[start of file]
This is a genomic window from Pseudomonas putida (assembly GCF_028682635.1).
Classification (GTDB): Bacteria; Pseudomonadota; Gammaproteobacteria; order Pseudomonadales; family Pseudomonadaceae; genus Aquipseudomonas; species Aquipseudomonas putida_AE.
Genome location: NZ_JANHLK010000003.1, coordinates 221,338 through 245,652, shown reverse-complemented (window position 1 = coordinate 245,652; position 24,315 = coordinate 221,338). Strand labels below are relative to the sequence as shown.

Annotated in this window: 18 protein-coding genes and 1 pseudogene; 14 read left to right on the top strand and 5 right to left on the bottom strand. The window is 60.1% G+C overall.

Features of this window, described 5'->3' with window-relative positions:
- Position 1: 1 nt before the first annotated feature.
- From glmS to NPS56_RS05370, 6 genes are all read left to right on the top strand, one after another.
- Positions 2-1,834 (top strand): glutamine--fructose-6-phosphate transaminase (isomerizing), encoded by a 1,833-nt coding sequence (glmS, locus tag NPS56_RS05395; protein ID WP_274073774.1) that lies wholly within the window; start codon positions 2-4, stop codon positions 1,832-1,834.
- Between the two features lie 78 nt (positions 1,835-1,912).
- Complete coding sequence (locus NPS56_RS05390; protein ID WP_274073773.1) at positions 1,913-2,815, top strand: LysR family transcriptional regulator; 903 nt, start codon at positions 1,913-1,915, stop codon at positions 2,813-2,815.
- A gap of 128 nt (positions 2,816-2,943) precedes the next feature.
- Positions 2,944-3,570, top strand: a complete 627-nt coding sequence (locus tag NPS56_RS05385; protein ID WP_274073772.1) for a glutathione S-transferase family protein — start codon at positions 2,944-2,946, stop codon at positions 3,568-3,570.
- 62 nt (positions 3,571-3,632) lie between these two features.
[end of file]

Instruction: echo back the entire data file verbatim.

This is a genomic window from Pseudomonas putida (assembly GCF_028682635.1).
Classification (GTDB): Bacteria; Pseudomonadota; Gammaproteobacteria; order Pseudomonadales; family Pseudomonadaceae; genus Aquipseudomonas; species Aquipseudomonas putida_AE.
Genome location: NZ_JANHLK010000003.1, coordinates 221,338 through 245,652, shown reverse-complemented (window position 1 = coordinate 245,652; position 24,315 = coordinate 221,338). Strand labels below are relative to the sequence as shown.

Annotated in this window: 18 protein-coding genes and 1 pseudogene; 14 read left to right on the top strand and 5 right to left on the bottom strand. The window is 60.1% G+C overall.

Features of this window, described 5'->3' with window-relative positions:
- Position 1: 1 nt before the first annotated feature.
- From glmS to NPS56_RS05370, 6 genes are all read left to right on the top strand, one after another.
- Positions 2-1,834 (top strand): glutamine--fructose-6-phosphate transaminase (isomerizing), encoded by a 1,833-nt coding sequence (glmS, locus tag NPS56_RS05395; protein ID WP_274073774.1) that lies wholly within the window; start codon positions 2-4, stop codon positions 1,832-1,834.
- Between the two features lie 78 nt (positions 1,835-1,912).
- Complete coding sequence (locus NPS56_RS05390; protein ID WP_274073773.1) at positions 1,913-2,815, top strand: LysR family transcriptional regulator; 903 nt, start codon at positions 1,913-1,915, stop codon at positions 2,813-2,815.
- A gap of 128 nt (positions 2,816-2,943) precedes the next feature.
- Positions 2,944-3,570, top strand: a complete 627-nt coding sequence (locus tag NPS56_RS05385; protein ID WP_274073772.1) for a glutathione S-transferase family protein — start codon at positions 2,944-2,946, stop codon at positions 3,568-3,570.
- 62 nt (positions 3,571-3,632) lie between these two features.